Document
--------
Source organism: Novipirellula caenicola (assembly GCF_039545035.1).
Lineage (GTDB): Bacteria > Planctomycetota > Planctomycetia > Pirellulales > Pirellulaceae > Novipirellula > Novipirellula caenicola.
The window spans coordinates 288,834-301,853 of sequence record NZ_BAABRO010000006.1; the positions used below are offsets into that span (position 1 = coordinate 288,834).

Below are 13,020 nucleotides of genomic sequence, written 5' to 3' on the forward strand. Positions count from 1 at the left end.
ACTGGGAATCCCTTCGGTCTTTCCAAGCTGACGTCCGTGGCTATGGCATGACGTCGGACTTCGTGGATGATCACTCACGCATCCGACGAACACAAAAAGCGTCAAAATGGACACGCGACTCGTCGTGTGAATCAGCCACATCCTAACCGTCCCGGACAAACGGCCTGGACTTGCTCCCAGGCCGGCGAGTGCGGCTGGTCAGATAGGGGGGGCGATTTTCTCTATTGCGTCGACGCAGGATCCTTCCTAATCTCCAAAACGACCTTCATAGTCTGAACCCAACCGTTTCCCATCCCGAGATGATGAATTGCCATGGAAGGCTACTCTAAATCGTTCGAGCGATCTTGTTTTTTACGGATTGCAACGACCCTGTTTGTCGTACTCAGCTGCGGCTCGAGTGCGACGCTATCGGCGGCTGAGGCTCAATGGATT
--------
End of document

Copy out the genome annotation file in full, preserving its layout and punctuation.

Source organism: Novipirellula caenicola (assembly GCF_039545035.1).
Lineage (GTDB): Bacteria > Planctomycetota > Planctomycetia > Pirellulales > Pirellulaceae > Novipirellula > Novipirellula caenicola.
The window spans coordinates 288,834-301,853 of sequence record NZ_BAABRO010000006.1; the positions used below are offsets into that span (position 1 = coordinate 288,834).

Below are 13,020 nucleotides of genomic sequence, written 5' to 3' on the forward strand. Positions count from 1 at the left end.
ACTGGGAATCCCTTCGGTCTTTCCAAGCTGACGTCCGTGGCTATGGCATGACGTCGGACTTCGTGGATGATCACTCACGCATCCGACGAACACAAAAAGCGTCAAAATGGACACGCGACTCGTCGTGTGAATCAGCCACATCCTAACCGTCCCGGACAAACGGCCTGGACTTGCTCCCAGGCCGGCGAGTGCGGCTGGTCAGATAGGGGGGGCGATTTTCTCTATTGCGTCGACGCAGGATCCTTCCTAATCTCCAAAACGACCTTCATAGTCTGAACCCAACCGTTTCCCATCCCGAGATGATGAATTGCCATGGAAGGCTACTCTAAATCGTTCGAGCGATCTTGTTTTTTACGGATTGCAACGACCCTGTTTGTCGTACTCAGCTGCGGCTCGAGTGCGACGCTATCGGCGGCTGAGGCTCAATGGATT